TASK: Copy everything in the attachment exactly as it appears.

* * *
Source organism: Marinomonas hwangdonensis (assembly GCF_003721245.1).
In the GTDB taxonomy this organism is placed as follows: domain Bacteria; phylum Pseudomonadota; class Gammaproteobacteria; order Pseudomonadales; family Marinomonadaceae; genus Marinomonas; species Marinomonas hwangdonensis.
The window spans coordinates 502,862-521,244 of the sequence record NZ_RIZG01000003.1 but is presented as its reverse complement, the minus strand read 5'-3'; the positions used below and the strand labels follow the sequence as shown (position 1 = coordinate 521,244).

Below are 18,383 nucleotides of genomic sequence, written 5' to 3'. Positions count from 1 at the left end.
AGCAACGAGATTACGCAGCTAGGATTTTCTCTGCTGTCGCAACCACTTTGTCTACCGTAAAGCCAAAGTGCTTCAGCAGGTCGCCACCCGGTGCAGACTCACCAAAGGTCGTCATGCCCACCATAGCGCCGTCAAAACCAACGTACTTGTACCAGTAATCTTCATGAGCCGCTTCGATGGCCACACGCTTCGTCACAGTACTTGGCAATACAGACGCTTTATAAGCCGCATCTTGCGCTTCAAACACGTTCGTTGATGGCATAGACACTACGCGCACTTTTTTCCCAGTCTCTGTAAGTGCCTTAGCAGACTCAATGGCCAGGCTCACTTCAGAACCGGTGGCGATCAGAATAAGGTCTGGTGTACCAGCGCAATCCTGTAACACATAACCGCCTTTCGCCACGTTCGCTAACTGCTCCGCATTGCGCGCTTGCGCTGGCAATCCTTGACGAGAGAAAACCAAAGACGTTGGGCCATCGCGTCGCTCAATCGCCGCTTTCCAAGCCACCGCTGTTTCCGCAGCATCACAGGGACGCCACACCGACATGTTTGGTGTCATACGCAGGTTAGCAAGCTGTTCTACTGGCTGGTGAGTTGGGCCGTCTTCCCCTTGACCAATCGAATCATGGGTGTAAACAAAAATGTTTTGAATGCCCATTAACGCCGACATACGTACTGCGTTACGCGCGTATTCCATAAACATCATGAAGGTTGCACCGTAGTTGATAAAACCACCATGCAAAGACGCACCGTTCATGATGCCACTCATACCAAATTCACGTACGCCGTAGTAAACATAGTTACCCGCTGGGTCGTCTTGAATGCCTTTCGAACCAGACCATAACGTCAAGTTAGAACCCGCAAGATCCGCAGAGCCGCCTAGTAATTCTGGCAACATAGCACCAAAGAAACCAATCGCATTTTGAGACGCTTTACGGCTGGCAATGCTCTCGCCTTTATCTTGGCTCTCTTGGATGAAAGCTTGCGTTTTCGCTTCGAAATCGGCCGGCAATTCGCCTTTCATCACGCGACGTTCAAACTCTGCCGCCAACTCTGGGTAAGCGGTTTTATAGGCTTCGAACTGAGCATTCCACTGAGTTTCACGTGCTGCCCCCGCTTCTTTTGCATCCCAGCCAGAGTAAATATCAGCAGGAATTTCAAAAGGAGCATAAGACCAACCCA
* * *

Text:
Source organism: Marinomonas hwangdonensis (assembly GCF_003721245.1).
In the GTDB taxonomy this organism is placed as follows: domain Bacteria; phylum Pseudomonadota; class Gammaproteobacteria; order Pseudomonadales; family Marinomonadaceae; genus Marinomonas; species Marinomonas hwangdonensis.
The window spans coordinates 502,862-521,244 of the sequence record NZ_RIZG01000003.1 but is presented as its reverse complement, the minus strand read 5'-3'; the positions used below and the strand labels follow the sequence as shown (position 1 = coordinate 521,244).

Below are 18,383 nucleotides of genomic sequence, written 5' to 3'. Positions count from 1 at the left end.
AGCAACGAGATTACGCAGCTAGGATTTTCTCTGCTGTCGCAACCACTTTGTCTACCGTAAAGCCAAAGTGCTTCAGCAGGTCGCCACCCGGTGCAGACTCACCAAAGGTCGTCATGCCCACCATAGCGCCGTCAAAACCAACGTACTTGTACCAGTAATCTTCATGAGCCGCTTCGATGGCCACACGCTTCGTCACAGTACTTGGCAATACAGACGCTTTATAAGCCGCATCTTGCGCTTCAAACACGTTCGTTGATGGCATAGACACTACGCGCACTTTTTTCCCAGTCTCTGTAAGTGCCTTAGCAGACTCAATGGCCAGGCTCACTTCAGAACCGGTGGCGATCAGAATAAGGTCTGGTGTACCAGCGCAATCCTGTAACACATAACCGCCTTTCGCCACGTTCGCTAACTGCTCCGCATTGCGCGCTTGCGCTGGCAATCCTTGACGAGAGAAAACCAAAGACGTTGGGCCATCGCGTCGCTCAATCGCCGCTTTCCAAGCCACCGCTGTTTCCGCAGCATCACAGGGACGCCACACCGACATGTTTGGTGTCATACGCAGGTTAGCAAGCTGTTCTACTGGCTGGTGAGTTGGGCCGTCTTCCCCTTGACCAATCGAATCATGGGTGTAAACAAAAATGTTTTGAATGCCCATTAACGCCGACATACGTACTGCGTTACGCGCGTATTCCATAAACATCATGAAGGTTGCACCGTAGTTGATAAAACCACCATGCAAAGACGCACCGTTCATGATGCCACTCATACCAAATTCACGTACGCCGTAGTAAACATAGTTACCCGCTGGGTCGTCTTGAATGCCTTTCGAACCAGACCATAACGTCAAGTTAGAACCCGCAAGATCCGCAGAGCCGCCTAGTAATTCTGGCAACATAGCACCAAAGAAACCAATCGCATTTTGAGACGCTTTACGGCTGGCAATGCTCTCGCCTTTATCTTGGCTCTCTTGGATGAAAGCTTGCGTTTTCGCTTCGAAATCGGCCGGCAATTCGCCTTTCATCACGCGACGTTCAAACTCTGCCGCCAACTCTGGGTAAGCGGTTTTATAGGCTTCGAACTGAGCATTCCACTGAGTTTCACGTGCTGCCCCCGCTTCTTTTGCATCCCAGCCAGAGTAAATATCAGCAGGAATTTCAAAAGGAGCATAAGACCAACCCA